This Couple 'Roadschools' Their Kids While Traveling The World. Here's How It Works
“I love everything about my life,” my 6-year-old daughter told me as she bounced up the path to our cottage overlooking the mountain covered in balls of gold, orange, and red. We were leaf peeping in Manchester, Vermont, and it was the first time she had ridden a bike without training wheels.
My heart swelled as I recognized that deep connection to awe, wonder, and joy that travel gives you. I know it because it’s that connection that has driven me to create this free-spirited lifestyle with my children. Some may call me insane, and often I am, but I travel full-time with my children and husband, Craig while homeschooling them and running a full-time location-independent business. These are the moments that make the craziness worth it.
I didn't travel much as a child.
But my parents instilled in me a curiosity of the world, which I’m sure sparked a desire for adventures in exotic lands.
My brother moved to England to play cricket when I was 18, and his stories of campervanning across Europe inspired that curiosity even more. Three days after I graduated from university as a teacher in 1997, I jumped on the plane to live abroad. I have pretty much been traveling ever since. Craig came from a similar background, so when we met after I returned from living in London, it was a natural fit. Three days after we married, we left for our five-year honeymoon.
When we got pregnant with our first daughter, everyone seemed intent on telling us that our travel lifestyle was over. It became our mission to prove that travel does not have to stop after kids. Our daughters, now 10 and 6, have been traveling since they were born and between them have visited 12 countries.
I want my daughters to be independent, passionate, and empowered young women.
I want them to speak their truths, follow their dreams, and connect deeply to life. I feel travel gives them unlimited freedom to do this.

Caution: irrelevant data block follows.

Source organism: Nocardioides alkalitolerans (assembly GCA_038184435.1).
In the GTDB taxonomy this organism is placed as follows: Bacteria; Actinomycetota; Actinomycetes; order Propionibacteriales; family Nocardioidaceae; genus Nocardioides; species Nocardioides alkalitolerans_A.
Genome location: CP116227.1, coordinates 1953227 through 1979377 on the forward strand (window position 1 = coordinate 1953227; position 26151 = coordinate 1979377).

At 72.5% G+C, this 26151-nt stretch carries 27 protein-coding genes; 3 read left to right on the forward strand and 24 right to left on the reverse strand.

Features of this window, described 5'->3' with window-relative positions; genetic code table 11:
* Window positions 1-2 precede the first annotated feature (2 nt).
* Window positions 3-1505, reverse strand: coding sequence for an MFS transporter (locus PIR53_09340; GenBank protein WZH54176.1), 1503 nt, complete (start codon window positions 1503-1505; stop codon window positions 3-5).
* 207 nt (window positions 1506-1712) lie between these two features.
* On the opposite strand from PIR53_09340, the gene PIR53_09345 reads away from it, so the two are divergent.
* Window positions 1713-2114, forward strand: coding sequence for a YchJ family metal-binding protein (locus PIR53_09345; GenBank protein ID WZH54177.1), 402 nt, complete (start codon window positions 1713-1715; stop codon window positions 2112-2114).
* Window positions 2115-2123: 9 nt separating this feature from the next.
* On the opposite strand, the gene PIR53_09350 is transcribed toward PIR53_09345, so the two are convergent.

I also find parenting hard. No matter where I am. When I travel, instead of the moments in between the hard parts being filled with errands, schedules, and ships passing in the night, I fill them with memorable moments. We wanted to unplug from the chaos of life to reconnect with our values, to each other, and to accumulate moments and memories over possessions.
Instead of traditional education, we "roadschool."
This is the question I am asked about our lifestyle. Our children don’t attend school for traditional education but spend every day learning in a free and natural way. We like to call it roadschooling.
Roadschooling, or worldschooling, is used to describe families who homeschool as they travel. It’s more flexible than home schooling, with most of the lessons related to the travel experiences. It’s not entirely open-ended learning, known as unschooling, because we still incorporate more formal work every day to focus on the critical foundational skills: math, reading, spelling, and writing.
I used to be a teacher so feel comfortable teaching my daughters and know how to turn any moment into a teachable one. However, I think any parent can successfully roadschool. The travel and life experiences really do most of the teaching for you.
Here's how we make "fun" learning real.
It’s a rich, relevant, and interactive way for children to learn. They learn so much about the world around them, and they learn a lot about themselves. Life on the road helps them develop many skills such as how to make decisions, how to be independent, how to be responsible, confident, and courageous.
We incorporate hands-on experiences such as visits to museums, art galleries, and national parks. We recently visited Hawaii Volcano National Park, where the girls learned about volcanoes, earthquakes, and rain forests while walking among lava fields.
We were affected by Hurricane Irma on a recent Western Caribbean cruise, which provided a relevant lesson on hurricanes, weather, and climate change. We were recently in New England leaf peeping, so they are learning a lot about seasons, weather, and the beauty of nature.